|What path will Daniel Cormier take? (facebook.com)|
Hear that? That's the sound of another bad pun related to the Uriah Hall hype train. It was a week ago today many were wondering how Ultimate Fighter finalist would fair against Anderson Silva after he dispatched co-finalist Kevin Gastelum with some kind of highlight reel kick.
Well, that didn't happen.
Hall lost, and if he can't rebound from that, we can file him away with Todd Duffee, Brandon Schaub, Ryan Bader, Phillipe Nover, and Houston Alexander as failed next big things. Note that all but two of those fighters came from TUF. That UFC is pretty good at hyping their fighters.
The next, next big thing is chugging towards San Jose Saturday night as Daniel Cormier is set to make his UFC debut against former champ and tattoo makeover star Frank Mir.
Cormier is coming in with some different creds than his predecessors. Cormier is an Olympic wrestler, who since his jump to MMA hasn't tasted defeat. The 34 year-old is 11-0, and the winner of the inaugural Strikeforce Heavyweight Grad Prix where he defeated Antonio 'Bigfoot' Silva (who is fighting Cain Velasquez for the belt next month) and Josh Barnett who is one of the best heavyweights of the past decade.
The rise of Cormier in this sport has surprised even himself, but what truly separates Cormier from not only Hall, but a lot of fighters is his supreme confidence. All along the way Cormier has thoughtfully responded to questions like would he fight his American Kickboxing Academy teammate Velasquez for the title? (No, he wouldn't). Would he like to fight Jon Jones? (Yes, he would at heavyweight or at light heavyweight). The responses aren't one of arrogance, but of confidence.
Competing at the highest levels of athletics his entire life allows him to know within himself that he is ready and can succeed at anything MMA can throw at him. Thus far, he's proved himself right.
At 5'11, Cormier is a stocky heavyweight, heck, at that height he'd be a stocky welterweight. But his agility and endurance make him a handful to deal with. His build is not lean, but that of a brick shithouse. Bumping shoulders with him would probably be tantamount to brushing past the HP Pavilion itself.
His striking will never be able to match with the elite heavys or 205'ers, but once he is able to get a fighter to the ground, his strength and ability to keep you there is like struggling against quicksand ... you'll only get pulled down deeper.
Of course, there's always something intimidating about going against someone that has no fear. Cormier is certainly one of those guys. It is his confidence, though, that could get in his way.
The seemingly predetermined nature where Cormier will defeat Mir on Saturday sets him up for either a fight for the heavyweight belt, should Velasquez lose, or a drop down to 205 to fight Jones. Leaving the heavyweight division doesn't seem to make a lot of sense. Sure, he doesn't want to fight Velasquez, but in a weak division his star power could be a much needed addition for the UFC - especially since to get there, he would have to put Mir out to pasture as a legitimate contender.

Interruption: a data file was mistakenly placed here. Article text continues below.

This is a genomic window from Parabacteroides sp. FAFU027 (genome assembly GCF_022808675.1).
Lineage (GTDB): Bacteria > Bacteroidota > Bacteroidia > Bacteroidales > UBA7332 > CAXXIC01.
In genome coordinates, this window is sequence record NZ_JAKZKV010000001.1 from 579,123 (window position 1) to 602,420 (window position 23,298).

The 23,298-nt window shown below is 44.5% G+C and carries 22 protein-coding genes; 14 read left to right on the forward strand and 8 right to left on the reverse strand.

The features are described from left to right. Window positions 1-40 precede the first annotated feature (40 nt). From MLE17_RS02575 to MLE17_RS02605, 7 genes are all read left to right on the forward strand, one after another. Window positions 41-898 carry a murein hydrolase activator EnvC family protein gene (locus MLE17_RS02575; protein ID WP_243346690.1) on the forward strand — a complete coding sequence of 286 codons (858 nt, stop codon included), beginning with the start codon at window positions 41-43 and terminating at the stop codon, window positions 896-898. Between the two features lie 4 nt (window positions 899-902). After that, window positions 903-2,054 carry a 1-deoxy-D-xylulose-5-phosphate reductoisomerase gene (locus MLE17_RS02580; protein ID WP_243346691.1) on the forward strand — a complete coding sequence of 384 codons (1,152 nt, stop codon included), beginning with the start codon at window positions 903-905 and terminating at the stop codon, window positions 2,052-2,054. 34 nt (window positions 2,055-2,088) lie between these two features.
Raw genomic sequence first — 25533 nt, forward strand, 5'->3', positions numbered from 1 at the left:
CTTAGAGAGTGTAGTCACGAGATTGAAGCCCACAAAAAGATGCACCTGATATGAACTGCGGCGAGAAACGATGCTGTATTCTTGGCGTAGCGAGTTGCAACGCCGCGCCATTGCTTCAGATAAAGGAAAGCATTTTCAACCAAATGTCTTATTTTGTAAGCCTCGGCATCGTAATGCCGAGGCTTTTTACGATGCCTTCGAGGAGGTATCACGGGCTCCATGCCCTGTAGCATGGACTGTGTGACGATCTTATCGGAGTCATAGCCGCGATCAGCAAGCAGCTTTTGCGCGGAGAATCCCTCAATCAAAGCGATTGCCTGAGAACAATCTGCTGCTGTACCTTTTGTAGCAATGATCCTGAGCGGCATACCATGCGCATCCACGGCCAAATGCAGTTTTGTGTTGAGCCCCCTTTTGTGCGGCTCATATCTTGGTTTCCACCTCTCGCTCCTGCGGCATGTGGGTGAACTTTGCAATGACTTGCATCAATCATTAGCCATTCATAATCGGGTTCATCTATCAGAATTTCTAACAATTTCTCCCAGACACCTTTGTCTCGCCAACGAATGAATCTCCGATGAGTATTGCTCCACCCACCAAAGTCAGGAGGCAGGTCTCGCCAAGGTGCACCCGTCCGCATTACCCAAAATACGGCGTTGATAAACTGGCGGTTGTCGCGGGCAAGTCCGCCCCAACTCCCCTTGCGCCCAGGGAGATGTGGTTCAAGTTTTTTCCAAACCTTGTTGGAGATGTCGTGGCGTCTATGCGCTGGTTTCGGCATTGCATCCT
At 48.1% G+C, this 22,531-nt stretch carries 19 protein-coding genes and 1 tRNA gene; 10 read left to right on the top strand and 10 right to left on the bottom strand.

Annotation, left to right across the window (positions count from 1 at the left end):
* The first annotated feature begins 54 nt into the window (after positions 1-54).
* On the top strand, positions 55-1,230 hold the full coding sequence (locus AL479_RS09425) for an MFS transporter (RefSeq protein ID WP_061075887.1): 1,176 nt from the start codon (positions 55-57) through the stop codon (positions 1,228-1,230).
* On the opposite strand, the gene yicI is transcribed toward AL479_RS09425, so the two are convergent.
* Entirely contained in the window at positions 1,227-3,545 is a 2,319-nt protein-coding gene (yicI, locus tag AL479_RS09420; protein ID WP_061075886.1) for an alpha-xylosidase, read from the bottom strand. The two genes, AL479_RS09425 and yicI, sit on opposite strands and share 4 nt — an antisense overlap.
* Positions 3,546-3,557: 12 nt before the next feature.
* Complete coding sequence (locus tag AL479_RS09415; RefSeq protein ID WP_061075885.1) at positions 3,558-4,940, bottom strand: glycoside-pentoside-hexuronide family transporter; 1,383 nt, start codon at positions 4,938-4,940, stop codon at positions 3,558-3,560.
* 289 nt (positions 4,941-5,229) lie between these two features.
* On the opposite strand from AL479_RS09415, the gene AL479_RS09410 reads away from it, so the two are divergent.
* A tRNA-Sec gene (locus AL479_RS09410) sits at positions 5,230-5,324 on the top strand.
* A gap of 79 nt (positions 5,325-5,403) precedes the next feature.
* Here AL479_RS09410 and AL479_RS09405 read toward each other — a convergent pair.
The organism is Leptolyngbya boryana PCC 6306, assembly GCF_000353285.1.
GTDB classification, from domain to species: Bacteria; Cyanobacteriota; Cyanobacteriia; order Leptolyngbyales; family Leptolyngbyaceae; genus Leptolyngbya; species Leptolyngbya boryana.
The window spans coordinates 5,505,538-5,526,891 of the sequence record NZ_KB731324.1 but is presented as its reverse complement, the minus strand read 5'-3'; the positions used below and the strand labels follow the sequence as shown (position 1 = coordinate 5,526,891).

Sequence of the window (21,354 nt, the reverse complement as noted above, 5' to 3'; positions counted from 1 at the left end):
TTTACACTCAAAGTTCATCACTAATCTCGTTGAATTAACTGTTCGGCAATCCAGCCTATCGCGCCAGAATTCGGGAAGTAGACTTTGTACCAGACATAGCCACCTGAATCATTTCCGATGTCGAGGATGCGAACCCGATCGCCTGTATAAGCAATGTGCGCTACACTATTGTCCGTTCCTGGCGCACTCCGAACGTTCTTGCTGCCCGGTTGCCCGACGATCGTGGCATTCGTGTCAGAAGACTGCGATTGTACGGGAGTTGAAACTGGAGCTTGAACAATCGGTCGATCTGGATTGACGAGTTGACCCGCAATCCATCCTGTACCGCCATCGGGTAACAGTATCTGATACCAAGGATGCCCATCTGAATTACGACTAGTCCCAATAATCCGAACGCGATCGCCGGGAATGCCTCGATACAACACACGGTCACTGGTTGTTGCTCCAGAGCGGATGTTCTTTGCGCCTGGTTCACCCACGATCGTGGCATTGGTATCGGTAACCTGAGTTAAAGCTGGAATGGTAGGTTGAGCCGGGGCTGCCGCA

A move to 205 is risky in that Cormier has had weight cutting issues in the past - one instance led to kidney failure and an inability to participate in his second Olympics - and on top of that, fighting Jones is no easy feat. On top of that, Jones' time at 205 appears to be coming to an end before his eventual move to heavyweight. You have to appreciate the doggedness that Cormier is showing, but he might be taking on more than he can - causing a lot more harm than good.
First thing is first though, and as Uriah Hall can let him know - you have to handle your business on fight night before you can take another step forward.
It's certainly possible that Cormier's fight on Saturday won't be his toughest to date. Mir hasn't looked competitive since he broke Big Nog's arm, and since then, well it appears Big Nog shouldn't be fighting anymore. He got a gimme bout against Junior dos Santos and was comically knocked out, and the years are mounting on Mir.
He moved his camp away from Las Vegas to Greg Jackson's camp in Albuquerque, NM to gain better focus and train with some more elite fighters. Jackson has a way of making fighters better, but even his mantras and juju might not be enough for Mir against Cormier.
As noted before, Cormier is an extremely confident fighter. So I'd expect him to want to come out and throw some strikes with Mir. Test the waters and take some joy in his UFC debut. But when the time comes, I expect much of this fight to take place on the ground.
One of the more interesting style match ups I always like to watch is jiu-jitsu vs. wrestling. It's interesting because both styles are set on the ground, and there are some many intricacies to body control and manipulating the right move at the right moment in order to be successful.
Surprising to me is that most of the time, wrestling wins. That's what I expect out of this fight. If Mir can't hang with Cormier on the ground, then this is going to be a quick fight. Mir's opportunity is to capitalize on the ground or surprise Cormier with an overhand right. Which, for Mir, has become his only viable strike in his arsenal.
As I said, I don't view Cormier as arrogant, just confident. He is well prepared and ready to continue his evolution as a complete fighter and move onto his goal of being a UFC champion. While I probably give Mir a better shot than most, I still see Cormier as being too much for the former champ.
Cormier by 2nd Round TKO.